On Sunday at South By Southwest I attended one of my favorite panels called “Deadlines, Clients, and Cashflow: The Business side of Web Design” given by James Archer. One of the points Archer made in his panel was that when running a business you should have an already established business model that you look up to and aspire to be like. I think many designers have these role models. They are people who have similar interests in the industry that inspire you to be better than what you currently are. They don’t have to be famous, just famous to you. At South By Southwest sometimes star struck web geeks get confused and treat their design role models more as heroes, reacting as if they are celebrities bombarding them and showering them with praise. Frankly I can’t blame them, because when I met mine this past week, I nearly felt my heart jump through my throat.
I found my design role model back in 2005 while searching the internet for a little bit of inspiration. When I found him, there was no doubt that I was in love with the work. I even sent him an e-mail on October 18, 2005 saying so. I became a big fan of his site, checking it all the time, always looking for hidden easter eggs and showing everyone I knew. I am in admiration of the clean sans-serif typography that gracefully dances across each innovative site. The subtle incorporation of sharp humor is the real kicker for me. I am a sucker for a site that makes me laugh and he had me with the loader. His sites are always pushing the boundaries of innovation while exhibiting classic visual simplicity. When someone asks me what my idea of a “BadAss” really is, I usually direct them to his site.
One night after getting a little side tracked we started our way to the Ze Frank Party. Along the way a group of other interactive designers spotted us and began a conversation. Karma rewarding me, I turned to my left to find my personal design role model walking down Congress Street next to me. I introduced myself and he introduced himself withholding his last name. Seeking confirmation upon my suspicion my eyes quickly sought his badge which disappointedly found his name deceptively covered with stickers. Sure, I’m a constructive e-creeper but I would even scare myself if I could pick an internet personality out of a lineup. My heart jumped just a bit.. “where are you from?” I interjected, and then it was confirmed. We all chatted for about 30-40 minutes as we walked to the party and stood in line. This is a group of guys (and one girl) who have won countless awards, been interviewed for Commarts and are considered by their peers to be leaders of the industry. The Lead leader, my design role model, never once revealing his full identity, boasting, or even letting on that he was the founding partner, joking that his project manager was real the boss. He was not even giving out businesses cards.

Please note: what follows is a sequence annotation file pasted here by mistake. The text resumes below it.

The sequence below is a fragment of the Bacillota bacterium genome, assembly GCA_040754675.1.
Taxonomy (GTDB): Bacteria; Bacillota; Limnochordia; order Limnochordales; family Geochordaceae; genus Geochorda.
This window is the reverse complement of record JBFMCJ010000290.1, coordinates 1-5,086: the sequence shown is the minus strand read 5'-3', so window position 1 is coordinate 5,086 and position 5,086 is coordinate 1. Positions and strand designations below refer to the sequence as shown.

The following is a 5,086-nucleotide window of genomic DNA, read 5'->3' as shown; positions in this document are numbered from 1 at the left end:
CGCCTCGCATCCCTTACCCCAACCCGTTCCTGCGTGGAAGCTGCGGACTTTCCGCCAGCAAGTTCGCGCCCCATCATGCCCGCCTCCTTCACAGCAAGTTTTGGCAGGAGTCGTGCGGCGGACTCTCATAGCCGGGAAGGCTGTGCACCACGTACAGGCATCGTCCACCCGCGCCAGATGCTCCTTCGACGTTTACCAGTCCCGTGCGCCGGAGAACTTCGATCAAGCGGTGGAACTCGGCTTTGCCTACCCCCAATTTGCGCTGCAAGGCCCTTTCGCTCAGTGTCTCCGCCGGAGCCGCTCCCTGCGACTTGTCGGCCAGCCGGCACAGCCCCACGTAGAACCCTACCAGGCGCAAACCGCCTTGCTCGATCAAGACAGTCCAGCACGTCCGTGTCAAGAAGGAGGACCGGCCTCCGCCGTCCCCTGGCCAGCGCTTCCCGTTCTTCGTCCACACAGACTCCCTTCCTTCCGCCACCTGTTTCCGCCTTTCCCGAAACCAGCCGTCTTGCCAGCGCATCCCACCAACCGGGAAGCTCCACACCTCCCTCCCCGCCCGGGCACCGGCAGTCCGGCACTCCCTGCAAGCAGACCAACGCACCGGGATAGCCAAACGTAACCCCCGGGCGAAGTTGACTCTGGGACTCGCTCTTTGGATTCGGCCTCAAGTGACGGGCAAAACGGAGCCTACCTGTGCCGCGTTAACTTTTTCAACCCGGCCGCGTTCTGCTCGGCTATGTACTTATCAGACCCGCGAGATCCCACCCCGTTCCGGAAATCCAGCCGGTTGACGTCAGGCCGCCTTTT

Now you can imagine how hard it was for me to let on that I knew who these guys were. That crucial decision to not be like “Oh my god, I am your biggest freaking fan”. It took a lot of self control. After all I nearly tackled both Craig Newmark and Jeffery Zeldman last year and this guy, in my eyes, is the Chuck Norris of web design. I mean he can roundhouse kick you through your monitor. It probably was not in my best interest to come off as being a creepy internet stalker. What I learned from this group of web professionals was bigger than anything muttered in a panel. Walking around SXSW you find people just oozing about how awesome they are. People parading around with entourages and plugging their studios when you thought you were going to actually learn something. Its one thing to network your small business, its another thing to shamelessly self promote your very established one during Q & A portion of a panel. Not only were these guys humble, but they were interested in what me and Jim do. That attitude taught me so much about how to conduct a successful web design business, much more than any panel I saw. To sum up the most important thing I learned at SXSW this year: Be a bad-ass, do it quietly, and then listen intently to those around you. Your work screams louder than you ever can.
[techtags: SXSW, SXSWi, SXSW interactive, design inspiration, design heroes]